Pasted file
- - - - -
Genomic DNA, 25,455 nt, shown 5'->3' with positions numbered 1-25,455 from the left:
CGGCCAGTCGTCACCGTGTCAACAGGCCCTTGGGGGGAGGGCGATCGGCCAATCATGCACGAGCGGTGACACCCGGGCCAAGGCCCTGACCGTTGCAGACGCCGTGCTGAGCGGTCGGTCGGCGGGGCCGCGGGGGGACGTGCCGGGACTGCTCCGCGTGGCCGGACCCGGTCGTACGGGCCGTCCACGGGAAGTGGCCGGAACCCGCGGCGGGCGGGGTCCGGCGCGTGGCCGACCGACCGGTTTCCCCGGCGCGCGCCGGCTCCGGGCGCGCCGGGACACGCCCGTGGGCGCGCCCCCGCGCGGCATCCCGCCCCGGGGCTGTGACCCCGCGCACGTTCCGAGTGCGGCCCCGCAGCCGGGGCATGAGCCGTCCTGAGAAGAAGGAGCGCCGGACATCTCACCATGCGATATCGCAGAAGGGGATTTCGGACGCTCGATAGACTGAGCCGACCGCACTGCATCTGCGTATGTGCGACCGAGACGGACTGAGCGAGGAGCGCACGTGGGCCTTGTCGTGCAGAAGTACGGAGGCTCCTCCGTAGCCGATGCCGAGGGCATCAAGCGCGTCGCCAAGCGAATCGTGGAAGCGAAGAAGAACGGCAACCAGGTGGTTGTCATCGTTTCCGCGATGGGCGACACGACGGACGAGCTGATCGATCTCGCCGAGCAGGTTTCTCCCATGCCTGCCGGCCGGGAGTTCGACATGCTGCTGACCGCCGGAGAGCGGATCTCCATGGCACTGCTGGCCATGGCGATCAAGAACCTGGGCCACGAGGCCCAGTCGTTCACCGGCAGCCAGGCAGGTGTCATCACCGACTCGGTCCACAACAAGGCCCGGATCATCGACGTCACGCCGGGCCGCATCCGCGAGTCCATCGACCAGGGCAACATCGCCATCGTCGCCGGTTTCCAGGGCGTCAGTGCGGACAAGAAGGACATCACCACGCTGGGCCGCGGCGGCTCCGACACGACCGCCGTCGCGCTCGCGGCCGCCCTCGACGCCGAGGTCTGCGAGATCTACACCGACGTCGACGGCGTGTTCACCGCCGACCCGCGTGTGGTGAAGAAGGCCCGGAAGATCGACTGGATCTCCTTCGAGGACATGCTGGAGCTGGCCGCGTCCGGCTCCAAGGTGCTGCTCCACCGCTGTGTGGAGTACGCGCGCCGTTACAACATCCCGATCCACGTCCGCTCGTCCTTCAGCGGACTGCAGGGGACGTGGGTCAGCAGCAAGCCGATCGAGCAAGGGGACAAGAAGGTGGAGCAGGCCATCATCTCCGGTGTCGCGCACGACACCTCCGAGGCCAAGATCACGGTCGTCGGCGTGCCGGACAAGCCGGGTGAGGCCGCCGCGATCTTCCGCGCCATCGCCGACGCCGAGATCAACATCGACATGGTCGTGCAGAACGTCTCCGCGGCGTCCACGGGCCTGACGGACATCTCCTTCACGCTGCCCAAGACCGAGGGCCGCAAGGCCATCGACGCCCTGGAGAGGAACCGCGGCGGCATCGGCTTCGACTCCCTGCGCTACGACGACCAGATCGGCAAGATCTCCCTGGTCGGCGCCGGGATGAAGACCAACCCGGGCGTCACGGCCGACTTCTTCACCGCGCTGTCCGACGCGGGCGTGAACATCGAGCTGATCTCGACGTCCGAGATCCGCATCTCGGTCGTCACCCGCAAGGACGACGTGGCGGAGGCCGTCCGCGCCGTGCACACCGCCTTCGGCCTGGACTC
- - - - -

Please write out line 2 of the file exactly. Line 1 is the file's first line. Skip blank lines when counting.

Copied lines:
CGGCCAGTCGTCACCGTGTCAACAGGCCCTTGGGGGGAGGGCGATCGGCCAATCATGCACGAGCGGTGACACCCGGGCCAAGGCCCTGACCGTTGCAGACGCCGTGCTGAGCGGTCGGTCGGCGGGGCCGCGGGGGGACGTGCCGGGACTGCTCCGCGTGGCCGGACCCGGTCGTACGGGCCGTCCACGGGAAGTGGCCGGAACCCGCGGCGGGCGGGGTCCGGCGCGTGGCCGACCGACCGGTTTCCCCGGCGCGCGCCGGCTCCGGGCGCGCCGGGACACGCCCGTGGGCGCGCCCCCGCGCGGCATCCCGCCCCGGGGCTGTGACCCCGCGCACGTTCCGAGTGCGGCCCCGCAGCCGGGGCATGAGCCGTCCTGAGAAGAAGGAGCGCCGGACATCTCACCATGCGATATCGCAGAAGGGGATTTCGGACGCTCGATAGACTGAGCCGACCGCACTGCATCTGCGTATGTGCGACCGAGACGGACTGAGCGAGGAGCGCACGTGGGCCTTGTCGTGCAGAAGTACGGAGGCTCCTCCGTAGCCGATGCCGAGGGCATCAAGCGCGTCGCCAAGCGAATCGTGGAAGCGAAGAAGAACGGCAACCAGGTGGTTGTCATCGTTTCCGCGATGGGCGACACGACGGACGAGCTGATCGATCTCGCCGAGCAGGTTTCTCCCATGCCTGCCGGCCGGGAGTTCGACATGCTGCTGACCGCCGGAGAGCGGATCTCCATGGCACTGCTGGCCATGGCGATCAAGAACCTGGGCCACGAGGCCCAGTCGTTCACCGGCAGCCAGGCAGGTGTCATCACCGACTCGGTCCACAACAAGGCCCGGATCATCGACGTCACGCCGGGCCGCATCCGCGAGTCCATCGACCAGGGCAACATCGCCATCGTCGCCGGTTTCCAGGGCGTCAGTGCGGACAAGAAGGACATCACCACGCTGGGCCGCGGCGGCTCCGACACGACCGCCGTCGCGCTCGCGGCCGCCCTCGACGCCGAGGTCTGCGAGATCTACACCGACGTCGACGGCGTGTTCACCGCCGACCCGCGTGTGGTGAAGAAGGCCCGGAAGATCGACTGGATCTCCTTCGAGGACATGCTGGAGCTGGCCGCGTCCGGCTCCAAGGTGCTGCTCCACCGCTGTGTGGAGTACGCGCGCCGTTACAACATCCCGATCCACGTCCGCTCGTCCTTCAGCGGACTGCAGGGGACGTGGGTCAGCAGCAAGCCGATCGAGCAAGGGGACAAGAAGGTGGAGCAGGCCATCATCTCCGGTGTCGCGCACGACACCTCCGAGGCCAAGATCACGGTCGTCGGCGTGCCGGACAAGCCGGGTGAGGCCGCCGCGATCTTCCGCGCCATCGCCGACGCCGAGATCAACATCGACATGGTCGTGCAGAACGTCTCCGCGGCGTCCACGGGCCTGACGGACATCTCCTTCACGCTGCCCAAGACCGAGGGCCGCAAGGCCATCGACGCCCTGGAGAGGAACCGCGGCGGCATCGGCTTCGACTCCCTGCGCTACGACGACCAGATCGGCAAGATCTCCCTGGTCGGCGCCGGGATGAAGACCAACCCGGGCGTCACGGCCGACTTCTTCACCGCGCTGTCCGACGCGGGCGTGAACATCGAGCTGATCTCGACGTCCGAGATCCGCATCTCGGTCGTCACCCGCAAGGACGACGTGGCGGAGGCCGTCCGCGCCGTGCACACCGCCTTCGGCCTGGACTC